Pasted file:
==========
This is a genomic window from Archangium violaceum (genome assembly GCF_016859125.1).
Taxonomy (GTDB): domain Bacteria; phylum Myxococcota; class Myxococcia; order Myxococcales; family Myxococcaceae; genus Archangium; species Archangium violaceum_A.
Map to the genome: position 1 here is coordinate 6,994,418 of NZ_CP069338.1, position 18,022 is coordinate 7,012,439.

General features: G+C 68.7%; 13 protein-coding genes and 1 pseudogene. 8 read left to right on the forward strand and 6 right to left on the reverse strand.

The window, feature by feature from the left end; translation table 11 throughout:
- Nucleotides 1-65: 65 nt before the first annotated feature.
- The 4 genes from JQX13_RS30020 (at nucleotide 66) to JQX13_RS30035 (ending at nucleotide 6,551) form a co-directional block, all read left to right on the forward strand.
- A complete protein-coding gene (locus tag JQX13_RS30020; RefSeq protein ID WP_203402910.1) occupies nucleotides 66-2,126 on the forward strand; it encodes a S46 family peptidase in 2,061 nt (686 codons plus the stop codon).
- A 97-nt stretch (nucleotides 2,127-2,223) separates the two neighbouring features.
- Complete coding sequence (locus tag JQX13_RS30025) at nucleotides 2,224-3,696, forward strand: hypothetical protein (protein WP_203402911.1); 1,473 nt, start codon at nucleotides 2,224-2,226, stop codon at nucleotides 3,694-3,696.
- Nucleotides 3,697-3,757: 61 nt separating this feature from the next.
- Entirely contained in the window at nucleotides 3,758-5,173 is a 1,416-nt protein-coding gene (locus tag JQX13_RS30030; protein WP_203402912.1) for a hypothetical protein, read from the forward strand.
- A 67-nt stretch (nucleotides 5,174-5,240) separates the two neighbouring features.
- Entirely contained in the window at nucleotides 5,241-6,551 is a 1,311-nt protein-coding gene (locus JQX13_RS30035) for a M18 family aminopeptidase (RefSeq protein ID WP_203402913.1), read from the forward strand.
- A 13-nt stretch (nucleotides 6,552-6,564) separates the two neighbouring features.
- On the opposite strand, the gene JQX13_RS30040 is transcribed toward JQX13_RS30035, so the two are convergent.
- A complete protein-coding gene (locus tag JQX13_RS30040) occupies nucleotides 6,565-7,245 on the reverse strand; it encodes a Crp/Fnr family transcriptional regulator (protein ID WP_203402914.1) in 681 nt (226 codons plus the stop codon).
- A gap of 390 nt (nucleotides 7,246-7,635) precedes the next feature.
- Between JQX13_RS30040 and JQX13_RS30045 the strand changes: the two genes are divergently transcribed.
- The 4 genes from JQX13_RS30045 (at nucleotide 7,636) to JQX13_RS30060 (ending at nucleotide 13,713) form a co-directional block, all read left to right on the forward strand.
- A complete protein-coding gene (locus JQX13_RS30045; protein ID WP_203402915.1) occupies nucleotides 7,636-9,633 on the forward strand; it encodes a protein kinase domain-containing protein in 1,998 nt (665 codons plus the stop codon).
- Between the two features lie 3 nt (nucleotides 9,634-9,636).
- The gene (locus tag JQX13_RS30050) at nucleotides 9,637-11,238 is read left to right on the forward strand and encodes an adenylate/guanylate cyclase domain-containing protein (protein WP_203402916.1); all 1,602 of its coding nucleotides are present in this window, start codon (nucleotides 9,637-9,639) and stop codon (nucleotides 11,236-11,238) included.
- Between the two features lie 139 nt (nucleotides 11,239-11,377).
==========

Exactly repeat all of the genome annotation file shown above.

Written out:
This is a genomic window from Archangium violaceum (genome assembly GCF_016859125.1).
Taxonomy (GTDB): domain Bacteria; phylum Myxococcota; class Myxococcia; order Myxococcales; family Myxococcaceae; genus Archangium; species Archangium violaceum_A.
Map to the genome: position 1 here is coordinate 6,994,418 of NZ_CP069338.1, position 18,022 is coordinate 7,012,439.

General features: G+C 68.7%; 13 protein-coding genes and 1 pseudogene. 8 read left to right on the forward strand and 6 right to left on the reverse strand.

The window, feature by feature from the left end; translation table 11 throughout:
- Nucleotides 1-65: 65 nt before the first annotated feature.
- The 4 genes from JQX13_RS30020 (at nucleotide 66) to JQX13_RS30035 (ending at nucleotide 6,551) form a co-directional block, all read left to right on the forward strand.
- A complete protein-coding gene (locus tag JQX13_RS30020; RefSeq protein ID WP_203402910.1) occupies nucleotides 66-2,126 on the forward strand; it encodes a S46 family peptidase in 2,061 nt (686 codons plus the stop codon).
- A 97-nt stretch (nucleotides 2,127-2,223) separates the two neighbouring features.
- Complete coding sequence (locus tag JQX13_RS30025) at nucleotides 2,224-3,696, forward strand: hypothetical protein (protein WP_203402911.1); 1,473 nt, start codon at nucleotides 2,224-2,226, stop codon at nucleotides 3,694-3,696.
- Nucleotides 3,697-3,757: 61 nt separating this feature from the next.
- Entirely contained in the window at nucleotides 3,758-5,173 is a 1,416-nt protein-coding gene (locus tag JQX13_RS30030; protein WP_203402912.1) for a hypothetical protein, read from the forward strand.
- A 67-nt stretch (nucleotides 5,174-5,240) separates the two neighbouring features.
- Entirely contained in the window at nucleotides 5,241-6,551 is a 1,311-nt protein-coding gene (locus JQX13_RS30035) for a M18 family aminopeptidase (RefSeq protein ID WP_203402913.1), read from the forward strand.
- A 13-nt stretch (nucleotides 6,552-6,564) separates the two neighbouring features.
- On the opposite strand, the gene JQX13_RS30040 is transcribed toward JQX13_RS30035, so the two are convergent.
- A complete protein-coding gene (locus tag JQX13_RS30040) occupies nucleotides 6,565-7,245 on the reverse strand; it encodes a Crp/Fnr family transcriptional regulator (protein ID WP_203402914.1) in 681 nt (226 codons plus the stop codon).
- A gap of 390 nt (nucleotides 7,246-7,635) precedes the next feature.
- Between JQX13_RS30040 and JQX13_RS30045 the strand changes: the two genes are divergently transcribed.
- The 4 genes from JQX13_RS30045 (at nucleotide 7,636) to JQX13_RS30060 (ending at nucleotide 13,713) form a co-directional block, all read left to right on the forward strand.
- A complete protein-coding gene (locus JQX13_RS30045; protein ID WP_203402915.1) occupies nucleotides 7,636-9,633 on the forward strand; it encodes a protein kinase domain-containing protein in 1,998 nt (665 codons plus the stop codon).
- Between the two features lie 3 nt (nucleotides 9,634-9,636).
- The gene (locus tag JQX13_RS30050) at nucleotides 9,637-11,238 is read left to right on the forward strand and encodes an adenylate/guanylate cyclase domain-containing protein (protein WP_203402916.1); all 1,602 of its coding nucleotides are present in this window, start codon (nucleotides 9,637-9,639) and stop codon (nucleotides 11,236-11,238) included.
- Between the two features lie 139 nt (nucleotides 11,239-11,377).